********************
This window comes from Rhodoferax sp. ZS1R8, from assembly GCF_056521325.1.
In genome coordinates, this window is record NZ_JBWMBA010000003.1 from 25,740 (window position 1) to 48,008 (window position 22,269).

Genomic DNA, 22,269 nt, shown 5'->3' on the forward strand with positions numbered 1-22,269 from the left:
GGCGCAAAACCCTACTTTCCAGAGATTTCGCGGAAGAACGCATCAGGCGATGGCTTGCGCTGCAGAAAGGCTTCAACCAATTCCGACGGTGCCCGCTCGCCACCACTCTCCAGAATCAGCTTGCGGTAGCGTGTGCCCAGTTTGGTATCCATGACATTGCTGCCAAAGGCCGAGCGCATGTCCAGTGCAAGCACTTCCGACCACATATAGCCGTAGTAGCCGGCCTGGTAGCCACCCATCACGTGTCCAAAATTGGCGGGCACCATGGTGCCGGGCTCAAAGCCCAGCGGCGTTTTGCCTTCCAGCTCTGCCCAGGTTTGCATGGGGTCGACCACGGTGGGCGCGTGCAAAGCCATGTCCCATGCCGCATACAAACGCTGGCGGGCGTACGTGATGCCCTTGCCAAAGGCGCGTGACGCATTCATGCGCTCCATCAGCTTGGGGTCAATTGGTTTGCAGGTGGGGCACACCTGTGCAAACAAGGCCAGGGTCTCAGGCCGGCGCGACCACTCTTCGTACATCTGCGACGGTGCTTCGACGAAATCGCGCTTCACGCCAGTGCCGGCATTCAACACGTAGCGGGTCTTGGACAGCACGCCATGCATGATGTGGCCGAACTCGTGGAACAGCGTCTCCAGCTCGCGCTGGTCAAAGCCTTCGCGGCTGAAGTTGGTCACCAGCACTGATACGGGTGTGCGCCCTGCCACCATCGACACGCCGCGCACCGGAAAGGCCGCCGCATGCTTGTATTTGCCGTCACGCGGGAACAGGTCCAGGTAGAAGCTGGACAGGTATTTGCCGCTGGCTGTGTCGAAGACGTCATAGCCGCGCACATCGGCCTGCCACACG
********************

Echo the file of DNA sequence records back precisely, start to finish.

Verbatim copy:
This window comes from Rhodoferax sp. ZS1R8, from assembly GCF_056521325.1.
In genome coordinates, this window is record NZ_JBWMBA010000003.1 from 25,740 (window position 1) to 48,008 (window position 22,269).

Genomic DNA, 22,269 nt, shown 5'->3' on the forward strand with positions numbered 1-22,269 from the left:
GGCGCAAAACCCTACTTTCCAGAGATTTCGCGGAAGAACGCATCAGGCGATGGCTTGCGCTGCAGAAAGGCTTCAACCAATTCCGACGGTGCCCGCTCGCCACCACTCTCCAGAATCAGCTTGCGGTAGCGTGTGCCCAGTTTGGTATCCATGACATTGCTGCCAAAGGCCGAGCGCATGTCCAGTGCAAGCACTTCCGACCACATATAGCCGTAGTAGCCGGCCTGGTAGCCACCCATCACGTGTCCAAAATTGGCGGGCACCATGGTGCCGGGCTCAAAGCCCAGCGGCGTTTTGCCTTCCAGCTCTGCCCAGGTTTGCATGGGGTCGACCACGGTGGGCGCGTGCAAAGCCATGTCCCATGCCGCATACAAACGCTGGCGGGCGTACGTGATGCCCTTGCCAAAGGCGCGTGACGCATTCATGCGCTCCATCAGCTTGGGGTCAATTGGTTTGCAGGTGGGGCACACCTGTGCAAACAAGGCCAGGGTCTCAGGCCGGCGCGACCACTCTTCGTACATCTGCGACGGTGCTTCGACGAAATCGCGCTTCACGCCAGTGCCGGCATTCAACACGTAGCGGGTCTTGGACAGCACGCCATGCATGATGTGGCCGAACTCGTGGAACAGCGTCTCCAGCTCGCGCTGGTCAAAGCCTTCGCGGCTGAAGTTGGTCACCAGCACTGATACGGGTGTGCGCCCTGCCACCATCGACACGCCGCGCACCGGAAAGGCCGCCGCATGCTTGTATTTGCCGTCACGCGGGAACAGGTCCAGGTAGAAGCTGGACAGGTATTTGCCGCTGGCTGTGTCGAAGACGTCATAGCCGCGCACATCGGCCTGCCACACG